Dzi Croquettes review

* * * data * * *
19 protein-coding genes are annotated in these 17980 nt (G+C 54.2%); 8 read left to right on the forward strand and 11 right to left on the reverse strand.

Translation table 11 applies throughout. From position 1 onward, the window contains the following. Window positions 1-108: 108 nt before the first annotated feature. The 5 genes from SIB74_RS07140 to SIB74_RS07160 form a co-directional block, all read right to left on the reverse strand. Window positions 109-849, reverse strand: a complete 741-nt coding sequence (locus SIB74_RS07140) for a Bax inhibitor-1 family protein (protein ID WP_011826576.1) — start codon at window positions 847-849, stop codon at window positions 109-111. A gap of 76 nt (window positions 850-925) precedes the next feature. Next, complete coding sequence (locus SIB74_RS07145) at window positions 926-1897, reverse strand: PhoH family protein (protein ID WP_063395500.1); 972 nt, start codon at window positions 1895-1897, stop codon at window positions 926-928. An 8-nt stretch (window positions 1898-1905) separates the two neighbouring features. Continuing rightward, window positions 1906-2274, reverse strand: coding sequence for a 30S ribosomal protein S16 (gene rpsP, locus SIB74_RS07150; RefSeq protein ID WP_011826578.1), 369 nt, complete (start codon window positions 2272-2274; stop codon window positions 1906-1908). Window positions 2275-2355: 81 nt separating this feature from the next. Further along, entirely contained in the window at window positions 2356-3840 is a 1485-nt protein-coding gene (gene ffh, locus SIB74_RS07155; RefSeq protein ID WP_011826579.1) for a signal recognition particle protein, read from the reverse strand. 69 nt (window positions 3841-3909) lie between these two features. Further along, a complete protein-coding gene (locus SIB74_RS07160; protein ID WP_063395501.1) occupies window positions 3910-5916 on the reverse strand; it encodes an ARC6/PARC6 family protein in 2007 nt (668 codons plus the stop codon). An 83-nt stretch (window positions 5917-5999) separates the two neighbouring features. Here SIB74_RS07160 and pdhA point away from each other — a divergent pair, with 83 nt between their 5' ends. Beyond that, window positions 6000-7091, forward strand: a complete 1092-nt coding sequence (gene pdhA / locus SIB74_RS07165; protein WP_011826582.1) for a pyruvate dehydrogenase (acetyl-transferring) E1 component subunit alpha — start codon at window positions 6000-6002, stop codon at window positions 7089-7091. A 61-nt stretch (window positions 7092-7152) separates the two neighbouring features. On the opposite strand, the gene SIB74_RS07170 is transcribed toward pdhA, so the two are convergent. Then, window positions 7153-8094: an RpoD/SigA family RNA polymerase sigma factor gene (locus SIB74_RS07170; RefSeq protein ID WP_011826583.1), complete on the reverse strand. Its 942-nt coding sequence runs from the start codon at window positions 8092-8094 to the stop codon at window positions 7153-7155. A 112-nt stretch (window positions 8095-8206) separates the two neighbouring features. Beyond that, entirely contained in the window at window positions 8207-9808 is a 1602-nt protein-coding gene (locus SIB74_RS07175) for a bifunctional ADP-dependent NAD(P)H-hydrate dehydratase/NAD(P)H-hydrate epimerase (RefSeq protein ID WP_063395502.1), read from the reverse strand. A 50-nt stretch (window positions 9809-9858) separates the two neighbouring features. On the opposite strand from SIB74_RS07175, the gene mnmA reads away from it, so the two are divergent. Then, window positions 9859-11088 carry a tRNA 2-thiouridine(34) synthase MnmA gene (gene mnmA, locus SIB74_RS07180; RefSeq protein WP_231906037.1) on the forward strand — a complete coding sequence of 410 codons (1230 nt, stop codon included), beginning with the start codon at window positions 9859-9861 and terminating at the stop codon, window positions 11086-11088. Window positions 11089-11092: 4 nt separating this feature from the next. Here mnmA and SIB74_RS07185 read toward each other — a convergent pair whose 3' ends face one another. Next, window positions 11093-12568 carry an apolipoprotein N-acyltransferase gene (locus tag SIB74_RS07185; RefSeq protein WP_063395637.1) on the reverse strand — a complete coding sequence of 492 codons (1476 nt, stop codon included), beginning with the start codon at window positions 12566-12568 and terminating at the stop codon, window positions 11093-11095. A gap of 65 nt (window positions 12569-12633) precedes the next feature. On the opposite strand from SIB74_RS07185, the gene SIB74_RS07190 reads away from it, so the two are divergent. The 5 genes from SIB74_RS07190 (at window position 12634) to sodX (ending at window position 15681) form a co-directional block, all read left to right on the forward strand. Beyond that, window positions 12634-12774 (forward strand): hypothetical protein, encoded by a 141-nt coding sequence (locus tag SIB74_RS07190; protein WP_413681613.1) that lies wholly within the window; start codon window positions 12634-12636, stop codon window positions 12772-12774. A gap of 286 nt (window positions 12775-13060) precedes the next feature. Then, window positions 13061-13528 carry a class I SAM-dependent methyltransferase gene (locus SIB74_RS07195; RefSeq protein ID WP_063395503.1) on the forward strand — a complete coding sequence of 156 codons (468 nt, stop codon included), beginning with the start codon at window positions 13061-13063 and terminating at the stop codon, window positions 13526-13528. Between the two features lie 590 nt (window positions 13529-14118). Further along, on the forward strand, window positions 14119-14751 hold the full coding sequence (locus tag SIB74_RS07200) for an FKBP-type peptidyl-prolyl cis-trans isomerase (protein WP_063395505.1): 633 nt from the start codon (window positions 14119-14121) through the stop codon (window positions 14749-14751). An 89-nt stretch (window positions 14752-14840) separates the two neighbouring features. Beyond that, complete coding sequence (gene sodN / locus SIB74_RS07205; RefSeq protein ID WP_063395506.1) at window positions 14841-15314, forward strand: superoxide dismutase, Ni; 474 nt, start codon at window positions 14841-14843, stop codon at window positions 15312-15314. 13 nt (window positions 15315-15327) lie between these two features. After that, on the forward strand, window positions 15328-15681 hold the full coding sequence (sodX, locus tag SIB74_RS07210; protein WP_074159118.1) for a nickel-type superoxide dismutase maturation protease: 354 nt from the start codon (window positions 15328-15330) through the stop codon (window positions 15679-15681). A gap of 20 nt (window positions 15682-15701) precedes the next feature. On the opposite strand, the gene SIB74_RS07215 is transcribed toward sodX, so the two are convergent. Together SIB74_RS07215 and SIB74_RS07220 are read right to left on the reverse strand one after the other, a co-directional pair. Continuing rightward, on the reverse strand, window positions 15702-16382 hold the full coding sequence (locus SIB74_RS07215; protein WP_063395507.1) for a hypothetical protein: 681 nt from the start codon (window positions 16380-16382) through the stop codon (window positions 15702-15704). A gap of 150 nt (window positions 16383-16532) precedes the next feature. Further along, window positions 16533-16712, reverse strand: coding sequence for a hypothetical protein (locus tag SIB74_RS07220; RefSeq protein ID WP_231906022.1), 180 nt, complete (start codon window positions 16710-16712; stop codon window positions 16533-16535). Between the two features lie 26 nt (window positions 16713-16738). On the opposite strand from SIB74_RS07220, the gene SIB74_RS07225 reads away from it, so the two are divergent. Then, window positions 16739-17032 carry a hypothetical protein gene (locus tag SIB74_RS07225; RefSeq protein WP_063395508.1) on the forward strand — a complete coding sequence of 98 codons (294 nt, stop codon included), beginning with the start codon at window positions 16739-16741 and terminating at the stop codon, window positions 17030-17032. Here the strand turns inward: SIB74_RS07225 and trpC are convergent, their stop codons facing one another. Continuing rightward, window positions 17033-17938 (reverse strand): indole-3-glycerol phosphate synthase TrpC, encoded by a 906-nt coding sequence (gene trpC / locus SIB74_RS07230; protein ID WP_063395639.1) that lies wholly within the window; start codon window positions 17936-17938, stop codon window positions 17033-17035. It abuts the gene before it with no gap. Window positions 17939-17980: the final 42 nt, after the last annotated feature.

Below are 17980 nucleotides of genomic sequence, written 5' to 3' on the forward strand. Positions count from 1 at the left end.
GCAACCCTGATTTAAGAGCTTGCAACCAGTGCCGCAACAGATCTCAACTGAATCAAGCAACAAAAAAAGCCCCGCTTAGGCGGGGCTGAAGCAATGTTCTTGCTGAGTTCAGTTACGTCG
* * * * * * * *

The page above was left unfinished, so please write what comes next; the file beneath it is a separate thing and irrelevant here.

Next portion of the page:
There's a wonderful moment in the documentary DZI Croquettes in which footage of half-nude androgynous men dancing up a storm onstage—faces slathered in makeup—is superimposed over grim-faced soldiers marching down the street, serving as muscle for the dictatorship then running Brazil. Merged, the images underscore the fact that both the performance and the march happened in the same window of time, and that Brazil's hardline political repression during the late '60s had ironically spawned the dazzling, hugely influential gender-fuck collective Dzi Croquettes. A coincidental sister group to San Francisco's Cockettes, formed in the same era but having a much shorter lifespan, Dzi Croquettes were created by Brazilian-born actor Wagner Ribeiro and American-born dancer and choreographer Lennie Dale, who really found his artistic voice after leaving the States and settling in Brazil. Blending cabaret, Carnival, funk, and Old Hollywood musicals while both foreshadowing and then cribbing from '70s Glam, the troupe conquered Paris after becoming legends at home (thanks to numerous run-ins with censors). They counted as fans everyone from Liza Minnelli (who appears in the film) and Josephine Baker, to Catherine Deneuve and Gilberto Gil. Anecdotes and analysis from people who knew them, worked with them, or actually were Croquettes is illuminating, funny, and deeply moving, but it's the mind-blowing performance footage (and there's lots of it) that makes this a must-see film. Co-directed by Raphael Alvarez and Tatiana Issa, DZI Croquettes is framed by Issa's memories of a childhood spent briefly amongst the collective, whose motto was: "We are not men. We are not women. We put it together and became one thing: people."
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